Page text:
Stephen Miller, a senior adviser to President Donald Trump, is now working on women’s issues in the White House despite having once forcefully argued against paid maternity leave and equal pay legislation, according to unnamed White House officials. [HuffPo]

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We’re Not Even 100 Days In Yet…

The University of Kentucky has received $11.2 million from the National Institutes of Health to finance a new center that studies the links between obesity and cancer. [Linda Blackford]

Whiny little Mitch, indeed. Kentuckians have known this for years but it’s fun to watch the rest of the world find out just what a butthurt little baby these people are. [HuffPo]

A researcher at the University of Louisville is stepping up her study into whether coal ash from power plants may be making children in Louisville sick with a new study backed by federal research dollars. [C-J/AKN]

The Consumer Financial Protection Bureau announced Monday that it filed a lawsuit against Weltman, Weinberg & Reis, accusing the debt collection firm of falsely representing in millions of collection letters that attorneys were involved in collection for overdue accounts. The firm collects on overdue credit card, installment loans, mortgage loans, and student loans debt nationwide, but only files lawsuit in Illinois, Indiana, Kentucky, Michigan, New Jersey, Ohio, and Pennsylvania. [Consumerist]

At 8:36 p.m. Monday night, Glasgow Police Chief Guy Howie released information on the woman who was found dead Monday morning on the rooftop of a building located on the west side of Glasgow’s public square. [Glasgow Daily Times]

Lost amid the uproar over the Trump administration’s crackdown on undocumented immigrants is a change coming to the legal immigration system that’s expected to be costly for both U.S. companies and the government itself. [ProPublica]

New preschool and vocational school buildings are at the top of a construction priority list the Boyd County Board of Education is expected to adopt Wednesday. [Ashland Independent]

Donald Trump has congratulated Turkish President Recep Tayyip Erdogan on his victory in Sunday’s referendum that gave him sweeping new powers. The US president’s phone call contrasts with European concern that the result – 51.4% in favour of the changes – has exposed deep splits in Turkish society. [BBC]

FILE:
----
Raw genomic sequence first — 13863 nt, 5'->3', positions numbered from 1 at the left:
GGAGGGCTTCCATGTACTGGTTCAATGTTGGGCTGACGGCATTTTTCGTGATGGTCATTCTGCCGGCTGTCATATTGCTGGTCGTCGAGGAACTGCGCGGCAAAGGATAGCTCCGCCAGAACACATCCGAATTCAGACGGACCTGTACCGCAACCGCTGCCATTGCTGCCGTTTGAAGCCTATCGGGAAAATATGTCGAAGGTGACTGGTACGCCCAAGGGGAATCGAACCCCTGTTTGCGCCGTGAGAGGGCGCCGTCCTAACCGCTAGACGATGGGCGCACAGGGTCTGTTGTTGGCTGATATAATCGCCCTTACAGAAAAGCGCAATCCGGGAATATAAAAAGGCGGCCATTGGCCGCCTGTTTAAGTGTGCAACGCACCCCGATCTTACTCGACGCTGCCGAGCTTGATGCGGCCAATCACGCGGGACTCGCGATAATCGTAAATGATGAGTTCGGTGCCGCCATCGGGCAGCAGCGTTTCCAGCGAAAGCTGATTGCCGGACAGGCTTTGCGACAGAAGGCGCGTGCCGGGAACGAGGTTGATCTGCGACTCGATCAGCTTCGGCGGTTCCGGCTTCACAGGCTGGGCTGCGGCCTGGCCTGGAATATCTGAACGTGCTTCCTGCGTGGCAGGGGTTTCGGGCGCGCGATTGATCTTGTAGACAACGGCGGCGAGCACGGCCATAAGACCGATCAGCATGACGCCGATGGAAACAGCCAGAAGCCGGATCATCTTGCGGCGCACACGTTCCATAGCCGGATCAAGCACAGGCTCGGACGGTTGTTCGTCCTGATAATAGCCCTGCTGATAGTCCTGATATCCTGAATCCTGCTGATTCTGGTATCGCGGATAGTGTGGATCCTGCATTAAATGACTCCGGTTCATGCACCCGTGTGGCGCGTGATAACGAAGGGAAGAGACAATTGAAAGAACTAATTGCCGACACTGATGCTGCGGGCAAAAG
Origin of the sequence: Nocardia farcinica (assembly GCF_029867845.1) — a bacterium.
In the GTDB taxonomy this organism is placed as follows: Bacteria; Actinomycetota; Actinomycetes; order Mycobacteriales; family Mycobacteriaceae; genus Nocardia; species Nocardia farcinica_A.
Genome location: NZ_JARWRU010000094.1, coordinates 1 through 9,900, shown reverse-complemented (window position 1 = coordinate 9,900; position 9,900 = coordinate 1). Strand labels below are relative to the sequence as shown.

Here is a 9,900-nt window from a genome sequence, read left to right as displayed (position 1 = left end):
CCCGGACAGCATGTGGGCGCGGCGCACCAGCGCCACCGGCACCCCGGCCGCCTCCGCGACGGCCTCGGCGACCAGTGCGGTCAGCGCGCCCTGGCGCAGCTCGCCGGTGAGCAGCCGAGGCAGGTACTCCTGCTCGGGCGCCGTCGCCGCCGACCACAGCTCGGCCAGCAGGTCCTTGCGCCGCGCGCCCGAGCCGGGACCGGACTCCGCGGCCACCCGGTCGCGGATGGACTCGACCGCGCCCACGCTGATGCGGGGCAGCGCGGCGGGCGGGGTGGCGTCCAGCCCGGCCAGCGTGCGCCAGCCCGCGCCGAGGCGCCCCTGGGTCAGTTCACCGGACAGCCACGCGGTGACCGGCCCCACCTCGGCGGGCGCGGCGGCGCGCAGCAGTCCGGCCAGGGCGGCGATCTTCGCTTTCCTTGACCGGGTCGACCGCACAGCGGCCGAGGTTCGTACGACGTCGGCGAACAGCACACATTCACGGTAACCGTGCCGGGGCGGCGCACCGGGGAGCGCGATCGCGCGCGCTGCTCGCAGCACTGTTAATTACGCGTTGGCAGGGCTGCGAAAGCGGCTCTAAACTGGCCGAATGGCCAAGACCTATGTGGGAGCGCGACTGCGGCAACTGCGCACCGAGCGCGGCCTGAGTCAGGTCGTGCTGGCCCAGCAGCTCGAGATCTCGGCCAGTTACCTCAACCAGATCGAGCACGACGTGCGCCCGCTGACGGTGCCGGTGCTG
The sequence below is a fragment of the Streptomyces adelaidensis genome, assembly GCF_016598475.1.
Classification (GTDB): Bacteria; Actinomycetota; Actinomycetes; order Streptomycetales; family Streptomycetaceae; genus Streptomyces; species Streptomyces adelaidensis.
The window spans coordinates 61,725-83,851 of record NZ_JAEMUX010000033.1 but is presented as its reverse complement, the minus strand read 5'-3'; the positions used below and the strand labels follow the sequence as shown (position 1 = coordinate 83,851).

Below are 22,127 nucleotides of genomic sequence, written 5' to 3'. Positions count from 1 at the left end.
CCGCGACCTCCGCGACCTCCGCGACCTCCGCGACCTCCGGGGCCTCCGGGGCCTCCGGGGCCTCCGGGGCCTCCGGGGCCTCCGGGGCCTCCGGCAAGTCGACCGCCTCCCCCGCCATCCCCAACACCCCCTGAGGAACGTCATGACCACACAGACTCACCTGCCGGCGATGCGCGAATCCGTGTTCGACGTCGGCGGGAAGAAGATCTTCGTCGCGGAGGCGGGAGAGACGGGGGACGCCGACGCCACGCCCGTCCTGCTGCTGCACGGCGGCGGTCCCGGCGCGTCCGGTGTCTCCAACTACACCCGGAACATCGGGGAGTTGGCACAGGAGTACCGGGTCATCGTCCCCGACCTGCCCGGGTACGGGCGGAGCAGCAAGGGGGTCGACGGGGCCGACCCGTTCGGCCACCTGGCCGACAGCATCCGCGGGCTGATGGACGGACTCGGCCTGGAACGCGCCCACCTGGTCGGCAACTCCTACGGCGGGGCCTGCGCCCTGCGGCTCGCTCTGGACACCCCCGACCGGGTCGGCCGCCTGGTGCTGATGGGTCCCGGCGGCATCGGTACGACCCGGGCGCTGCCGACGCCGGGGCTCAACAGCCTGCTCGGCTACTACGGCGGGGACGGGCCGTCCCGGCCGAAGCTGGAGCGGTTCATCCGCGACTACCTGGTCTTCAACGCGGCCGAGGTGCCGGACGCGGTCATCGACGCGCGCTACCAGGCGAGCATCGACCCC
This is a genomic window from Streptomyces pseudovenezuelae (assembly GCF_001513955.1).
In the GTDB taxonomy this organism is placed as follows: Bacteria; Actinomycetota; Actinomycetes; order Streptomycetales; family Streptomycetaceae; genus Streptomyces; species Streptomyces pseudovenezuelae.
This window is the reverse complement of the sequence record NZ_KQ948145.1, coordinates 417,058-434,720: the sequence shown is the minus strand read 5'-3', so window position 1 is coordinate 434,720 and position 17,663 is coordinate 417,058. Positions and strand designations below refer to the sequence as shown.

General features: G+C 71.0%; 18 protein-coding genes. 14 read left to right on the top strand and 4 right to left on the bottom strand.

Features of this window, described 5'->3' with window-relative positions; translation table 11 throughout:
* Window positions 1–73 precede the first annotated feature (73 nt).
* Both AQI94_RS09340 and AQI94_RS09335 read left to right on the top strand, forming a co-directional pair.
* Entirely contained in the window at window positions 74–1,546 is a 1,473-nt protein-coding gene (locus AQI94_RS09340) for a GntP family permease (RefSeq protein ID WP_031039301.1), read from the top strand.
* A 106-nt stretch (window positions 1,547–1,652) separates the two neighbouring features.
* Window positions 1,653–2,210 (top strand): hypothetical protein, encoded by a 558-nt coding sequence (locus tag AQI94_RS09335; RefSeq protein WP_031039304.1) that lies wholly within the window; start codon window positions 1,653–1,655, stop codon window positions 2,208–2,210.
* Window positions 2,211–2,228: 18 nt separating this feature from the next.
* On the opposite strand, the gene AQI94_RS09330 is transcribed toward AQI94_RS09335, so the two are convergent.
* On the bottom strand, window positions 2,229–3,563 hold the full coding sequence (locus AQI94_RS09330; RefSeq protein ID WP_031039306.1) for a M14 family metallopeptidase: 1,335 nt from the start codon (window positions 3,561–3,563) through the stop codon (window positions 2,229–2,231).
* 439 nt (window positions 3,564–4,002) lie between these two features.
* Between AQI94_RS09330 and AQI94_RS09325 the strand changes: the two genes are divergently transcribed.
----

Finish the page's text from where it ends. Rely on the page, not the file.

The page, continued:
With a meeting on his proposal for a new, comprehensive approach to the drug epidemic only a week away, Madison Judge/Executive Reagan Taylor got the opportunity to present his ideas directly to U.S. Sen. Mitch McConnell as he met Monday with local leaders. [Richmond Register]

If this doesn’t scare the crap out of you, nothing will. How does the surge in drug overdoses compare with other causes of death in the U.S.? [NY Times]

In the first project of its kind, a Kentucky coal company is partnering with a global renewable energy giant to explore putting a major solar installation on a former mountaintop removal coal mine. [WFPL]

Racism motivated Trump voters more than authoritarianism. Which surprises absolutely no one who isn’t in denial. [WaPo]

Knox County and Barbourville Independent schools were closed Tuesday after a threat was called in Monday night to a West Coast police agency, according to a statement from the school system. [H-L]

Donald Trump, like most New Republican Nazis, doesn’t actually know who is running North Korea. [HuffPo]

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Kentucky Has A Student Loan Default Mess On Its Hands & Frankfort Doesn’t Care

For the first time in the 107-year history of Kentucky’s Capitol, a ceremony was held Friday in the Rotunda to make 40 immigrants from 25 countries American citizens. [H-L]